State budget cuts have impacted Department of Mental Health

JACKSON, Miss. (WJTV) – On Thursday, a patient escaped from St. Dominic’s hospital, before taking off his gown, in the middle of the street.

That incident has started a conversation about the need for mental health treatment in the state.

Budget cuts to the Mississippi Department of Mental Health could impact how those patients receive treatment and whether or not they get the help they need.

Those cuts have hit the Mississippi Department of Mental Health significantly.

While we don’t know this unknown man’s specific case, WJTV asked if there could be a spillover of patients to smaller facilities like this.

“Depression is real. These mental health conditions are real, psychosis is real. It’s not a laughable matter at all,” said Dr. Lin Hogan, a Clinical Therapist with the Weems LifeCare Chemical Dependency Center.

It was a shocking sight to see, a man walking down Woodrow Wilson Avenue with no clothes on.

A man clearly troubled and in need of help.

“It takes a little bit of a stressor to send them into some type of psychopathological disorder or some type of aberrant or a social, antisocial behavior such as running on the street taking your clothes off,” said Dr. Hogan,

The Jackson Police Department says he was a mental health patient at St. Dominic’s Hospital.

But could this incident be telling sign of an even bigger problem?

“It makes you think about our state hospitals and the beds that they are closing and how that may impact society,” said Jacobi Grant, a Jackson resident.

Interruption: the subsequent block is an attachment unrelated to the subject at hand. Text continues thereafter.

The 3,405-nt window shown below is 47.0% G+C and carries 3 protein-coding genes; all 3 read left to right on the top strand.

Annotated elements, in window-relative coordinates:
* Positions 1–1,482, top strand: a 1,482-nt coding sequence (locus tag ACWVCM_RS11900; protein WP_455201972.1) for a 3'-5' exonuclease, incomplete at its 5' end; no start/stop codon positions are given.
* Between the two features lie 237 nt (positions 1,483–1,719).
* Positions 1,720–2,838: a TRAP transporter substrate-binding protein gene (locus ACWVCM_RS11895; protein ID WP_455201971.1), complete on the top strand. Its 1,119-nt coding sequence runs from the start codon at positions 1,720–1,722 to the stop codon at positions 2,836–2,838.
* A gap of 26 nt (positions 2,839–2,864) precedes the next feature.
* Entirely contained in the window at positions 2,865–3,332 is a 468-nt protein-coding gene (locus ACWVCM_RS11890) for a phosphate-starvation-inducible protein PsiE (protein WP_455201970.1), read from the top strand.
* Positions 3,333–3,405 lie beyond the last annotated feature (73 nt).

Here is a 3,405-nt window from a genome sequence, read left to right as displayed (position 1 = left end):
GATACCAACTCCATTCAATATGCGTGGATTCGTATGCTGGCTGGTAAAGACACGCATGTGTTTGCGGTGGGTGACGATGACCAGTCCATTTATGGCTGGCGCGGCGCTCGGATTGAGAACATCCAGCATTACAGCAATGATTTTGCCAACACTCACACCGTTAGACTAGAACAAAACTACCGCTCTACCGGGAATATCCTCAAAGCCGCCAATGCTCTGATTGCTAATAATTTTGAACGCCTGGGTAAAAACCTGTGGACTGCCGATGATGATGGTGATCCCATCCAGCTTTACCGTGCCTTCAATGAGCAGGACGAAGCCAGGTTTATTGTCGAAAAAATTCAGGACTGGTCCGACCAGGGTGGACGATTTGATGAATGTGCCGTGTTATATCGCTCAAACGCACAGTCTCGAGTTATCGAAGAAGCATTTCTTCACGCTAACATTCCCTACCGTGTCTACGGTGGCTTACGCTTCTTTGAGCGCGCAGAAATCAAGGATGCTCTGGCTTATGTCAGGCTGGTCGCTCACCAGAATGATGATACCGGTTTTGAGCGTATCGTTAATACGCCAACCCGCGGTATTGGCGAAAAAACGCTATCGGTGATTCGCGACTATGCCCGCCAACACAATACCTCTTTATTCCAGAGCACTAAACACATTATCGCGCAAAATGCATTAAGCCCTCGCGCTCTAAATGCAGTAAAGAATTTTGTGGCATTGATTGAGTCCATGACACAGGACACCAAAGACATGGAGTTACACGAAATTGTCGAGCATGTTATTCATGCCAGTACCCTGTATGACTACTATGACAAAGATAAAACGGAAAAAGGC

The Department of Mental Health is dealing with an $8,300,000 budget cut for the fiscal year.

The majority of cuts for the Mississippi State Hospital were to the chemical dependency units, and in the medical psychiatric unit.

There were also big cuts to the East Mississippi State Hospital, which services drug and alcohol patients.

“He could have come from Whitfield. We don’t know. Who is to say that individuals who have lost their beds at Whitfield and the state hospital. You know, they may be subject to being homeless,” said Grant.

But, the department is working through the issues as best they can.

A spokesperson for the department told WJTV, the receiving services for those hospitals, that treat people for acute psychiatric care, have not been impacted by budget cuts.

“It’s hugely important. We are all concerned about the budget cuts. We see the billeting effects it can have an individuals and their families, our communities and society in general when people don’t get treated,” said Dr. Hogan.

The state oversees 12 programs across Mississippi that offer services to people dealing with mental illness, substance abuse, and other disabilities.

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